All new employees at Porsche Consulting undergo an intensive initial training period to prepare for their consulting work. They spend three weeks in group seminars led by company managers, finding out everything about the management consultancy’s methods, recipes, and ingredients. But theory is not everything. What ultimately counts is how you put it into practice. The goal is to achieve measurable results. Or, to put it another way, results you can experience. The situation is similar to a cooking course. At the end you test how the meal tastes. So it made sense that five consultants would meet with Vincenzo Paradiso shortly after they joined Porsche Consulting. This top chef with an appealing last name and Italian parents runs a culinary school painted all in white at a gallery for legendary vintage automobiles in the town of Böblingen near Stuttgart.
Consultants Dr. Julia Seeßle, Koray Yazici, Robin Arndt, Wenjia Su, and Franziska Krasnici were first issued essential kitchen gear: aprons. Responsibilities were quickly assigned. There’s not much talking in professional kitchens. Instead, everyone set to work cleaning vegetables, carving meat and fish (true cutting skills need to be honed), and whipping cream. Men who like to barbecue are particularly fond of the teppanyaki – a very hot griddle on the kitchen island. It takes the place of a pan, and does a particularly elegant job of cooking steaks and tuna. Oh yes, the hors d’oeuvres were a “somewhat different” version of vitello tonnato: veal tartare on lemon sorbet with foamed soy and tuna sauce. Learning the ropes can indeed be scrumptious.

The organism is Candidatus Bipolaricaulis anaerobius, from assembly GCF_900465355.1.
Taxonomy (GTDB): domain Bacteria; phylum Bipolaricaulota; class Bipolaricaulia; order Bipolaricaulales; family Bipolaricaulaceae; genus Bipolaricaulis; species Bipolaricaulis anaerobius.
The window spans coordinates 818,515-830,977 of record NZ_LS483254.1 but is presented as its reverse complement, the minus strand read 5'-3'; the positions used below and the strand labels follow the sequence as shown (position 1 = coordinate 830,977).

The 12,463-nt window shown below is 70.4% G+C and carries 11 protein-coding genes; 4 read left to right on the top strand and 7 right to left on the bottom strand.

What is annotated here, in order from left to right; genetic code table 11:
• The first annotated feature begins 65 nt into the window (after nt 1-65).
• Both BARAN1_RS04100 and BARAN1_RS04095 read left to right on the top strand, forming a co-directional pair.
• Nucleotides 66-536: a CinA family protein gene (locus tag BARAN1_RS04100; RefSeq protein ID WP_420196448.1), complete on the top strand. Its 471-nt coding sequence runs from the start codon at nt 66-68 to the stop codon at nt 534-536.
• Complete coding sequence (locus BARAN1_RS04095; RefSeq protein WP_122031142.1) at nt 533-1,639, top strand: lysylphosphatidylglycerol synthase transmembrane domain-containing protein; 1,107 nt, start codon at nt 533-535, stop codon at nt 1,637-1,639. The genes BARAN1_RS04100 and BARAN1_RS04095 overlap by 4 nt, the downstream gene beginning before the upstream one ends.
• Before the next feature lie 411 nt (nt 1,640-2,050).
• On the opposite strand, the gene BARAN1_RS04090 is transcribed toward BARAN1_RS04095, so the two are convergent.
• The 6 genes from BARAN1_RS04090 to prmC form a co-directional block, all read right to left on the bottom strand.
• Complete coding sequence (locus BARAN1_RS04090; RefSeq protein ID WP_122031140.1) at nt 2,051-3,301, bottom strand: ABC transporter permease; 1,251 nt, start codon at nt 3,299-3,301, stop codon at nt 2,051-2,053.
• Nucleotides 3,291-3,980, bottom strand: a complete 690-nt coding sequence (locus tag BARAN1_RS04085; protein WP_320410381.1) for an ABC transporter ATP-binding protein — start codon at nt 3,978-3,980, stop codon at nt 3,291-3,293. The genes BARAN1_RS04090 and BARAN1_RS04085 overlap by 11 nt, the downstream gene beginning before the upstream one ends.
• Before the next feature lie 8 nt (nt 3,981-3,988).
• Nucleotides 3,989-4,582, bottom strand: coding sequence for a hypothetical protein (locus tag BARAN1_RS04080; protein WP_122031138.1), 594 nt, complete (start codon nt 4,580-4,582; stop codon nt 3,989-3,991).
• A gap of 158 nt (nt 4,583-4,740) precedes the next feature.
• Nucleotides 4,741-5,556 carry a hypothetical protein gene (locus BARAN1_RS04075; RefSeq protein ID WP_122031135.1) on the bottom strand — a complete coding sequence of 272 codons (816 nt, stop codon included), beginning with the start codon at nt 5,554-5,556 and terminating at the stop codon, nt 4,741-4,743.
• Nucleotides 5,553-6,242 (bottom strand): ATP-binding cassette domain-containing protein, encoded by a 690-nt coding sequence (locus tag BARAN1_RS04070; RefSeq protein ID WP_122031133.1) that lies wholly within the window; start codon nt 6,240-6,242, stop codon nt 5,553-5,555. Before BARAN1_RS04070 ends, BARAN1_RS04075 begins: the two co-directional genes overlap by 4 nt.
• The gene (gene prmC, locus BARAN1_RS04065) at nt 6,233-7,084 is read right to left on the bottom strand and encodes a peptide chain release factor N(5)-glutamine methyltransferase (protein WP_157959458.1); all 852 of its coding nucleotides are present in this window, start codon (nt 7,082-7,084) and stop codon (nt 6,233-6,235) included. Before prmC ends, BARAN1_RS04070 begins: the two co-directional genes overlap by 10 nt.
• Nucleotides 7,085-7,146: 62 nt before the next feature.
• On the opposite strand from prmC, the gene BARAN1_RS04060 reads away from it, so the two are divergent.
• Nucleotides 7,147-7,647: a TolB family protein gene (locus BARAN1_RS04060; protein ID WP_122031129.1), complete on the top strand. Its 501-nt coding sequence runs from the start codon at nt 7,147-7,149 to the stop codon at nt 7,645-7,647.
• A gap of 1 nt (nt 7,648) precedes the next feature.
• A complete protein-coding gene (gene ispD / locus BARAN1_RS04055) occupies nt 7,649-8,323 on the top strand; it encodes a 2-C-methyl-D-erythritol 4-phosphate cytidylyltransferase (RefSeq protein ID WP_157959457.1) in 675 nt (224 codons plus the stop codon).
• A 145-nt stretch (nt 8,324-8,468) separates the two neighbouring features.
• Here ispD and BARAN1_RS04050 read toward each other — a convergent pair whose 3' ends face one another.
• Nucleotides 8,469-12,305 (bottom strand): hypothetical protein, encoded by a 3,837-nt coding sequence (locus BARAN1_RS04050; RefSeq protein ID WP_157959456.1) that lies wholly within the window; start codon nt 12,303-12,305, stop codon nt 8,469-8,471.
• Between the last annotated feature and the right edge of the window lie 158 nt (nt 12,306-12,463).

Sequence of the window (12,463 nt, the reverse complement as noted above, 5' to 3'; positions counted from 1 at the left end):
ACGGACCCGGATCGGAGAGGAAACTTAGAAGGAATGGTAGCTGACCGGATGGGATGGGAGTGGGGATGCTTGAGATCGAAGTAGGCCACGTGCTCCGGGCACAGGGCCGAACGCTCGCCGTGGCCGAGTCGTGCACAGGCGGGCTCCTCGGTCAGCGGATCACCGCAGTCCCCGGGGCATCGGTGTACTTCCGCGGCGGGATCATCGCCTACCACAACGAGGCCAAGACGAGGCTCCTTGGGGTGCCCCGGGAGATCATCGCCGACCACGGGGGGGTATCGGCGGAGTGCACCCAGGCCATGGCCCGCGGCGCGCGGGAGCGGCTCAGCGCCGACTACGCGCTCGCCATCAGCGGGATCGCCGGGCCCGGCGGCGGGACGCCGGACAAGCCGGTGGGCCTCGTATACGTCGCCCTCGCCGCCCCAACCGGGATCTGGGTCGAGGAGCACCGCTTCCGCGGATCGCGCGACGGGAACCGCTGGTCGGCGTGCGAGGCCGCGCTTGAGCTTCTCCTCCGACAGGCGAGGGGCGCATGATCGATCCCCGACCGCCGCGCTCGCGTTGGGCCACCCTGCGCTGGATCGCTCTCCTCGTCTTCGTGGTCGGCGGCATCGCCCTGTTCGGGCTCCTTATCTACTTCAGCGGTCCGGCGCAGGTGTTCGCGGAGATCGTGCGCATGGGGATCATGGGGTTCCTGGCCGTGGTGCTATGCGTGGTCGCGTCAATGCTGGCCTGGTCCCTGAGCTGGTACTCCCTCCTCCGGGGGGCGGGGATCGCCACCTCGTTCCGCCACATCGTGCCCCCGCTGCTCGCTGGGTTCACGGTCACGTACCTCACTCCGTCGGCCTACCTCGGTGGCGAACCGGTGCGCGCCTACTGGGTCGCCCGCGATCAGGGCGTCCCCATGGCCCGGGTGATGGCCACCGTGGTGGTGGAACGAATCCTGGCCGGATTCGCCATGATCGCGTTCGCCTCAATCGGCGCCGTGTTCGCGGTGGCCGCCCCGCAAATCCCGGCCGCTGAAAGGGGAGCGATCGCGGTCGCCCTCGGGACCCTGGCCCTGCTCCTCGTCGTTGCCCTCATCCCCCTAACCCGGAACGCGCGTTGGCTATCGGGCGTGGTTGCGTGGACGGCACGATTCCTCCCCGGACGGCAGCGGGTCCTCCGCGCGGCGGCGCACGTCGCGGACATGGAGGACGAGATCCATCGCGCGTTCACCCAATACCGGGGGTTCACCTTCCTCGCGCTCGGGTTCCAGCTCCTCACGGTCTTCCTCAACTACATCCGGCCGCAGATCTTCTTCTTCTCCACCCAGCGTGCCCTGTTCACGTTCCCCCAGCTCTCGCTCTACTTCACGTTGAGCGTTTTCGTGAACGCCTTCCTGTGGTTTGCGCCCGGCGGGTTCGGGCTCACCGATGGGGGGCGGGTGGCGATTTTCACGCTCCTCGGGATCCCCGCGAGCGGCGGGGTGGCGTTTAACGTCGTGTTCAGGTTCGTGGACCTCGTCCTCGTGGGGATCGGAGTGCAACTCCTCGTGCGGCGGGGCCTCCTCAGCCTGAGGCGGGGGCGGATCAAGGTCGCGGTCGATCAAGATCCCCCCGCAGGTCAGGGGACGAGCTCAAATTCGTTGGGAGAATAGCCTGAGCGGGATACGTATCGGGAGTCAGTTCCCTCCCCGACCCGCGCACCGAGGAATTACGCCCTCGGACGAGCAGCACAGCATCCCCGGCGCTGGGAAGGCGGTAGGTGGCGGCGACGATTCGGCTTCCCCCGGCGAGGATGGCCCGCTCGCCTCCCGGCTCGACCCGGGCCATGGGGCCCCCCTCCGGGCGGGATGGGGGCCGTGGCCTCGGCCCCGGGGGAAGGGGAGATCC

Photos: Porsche Consulting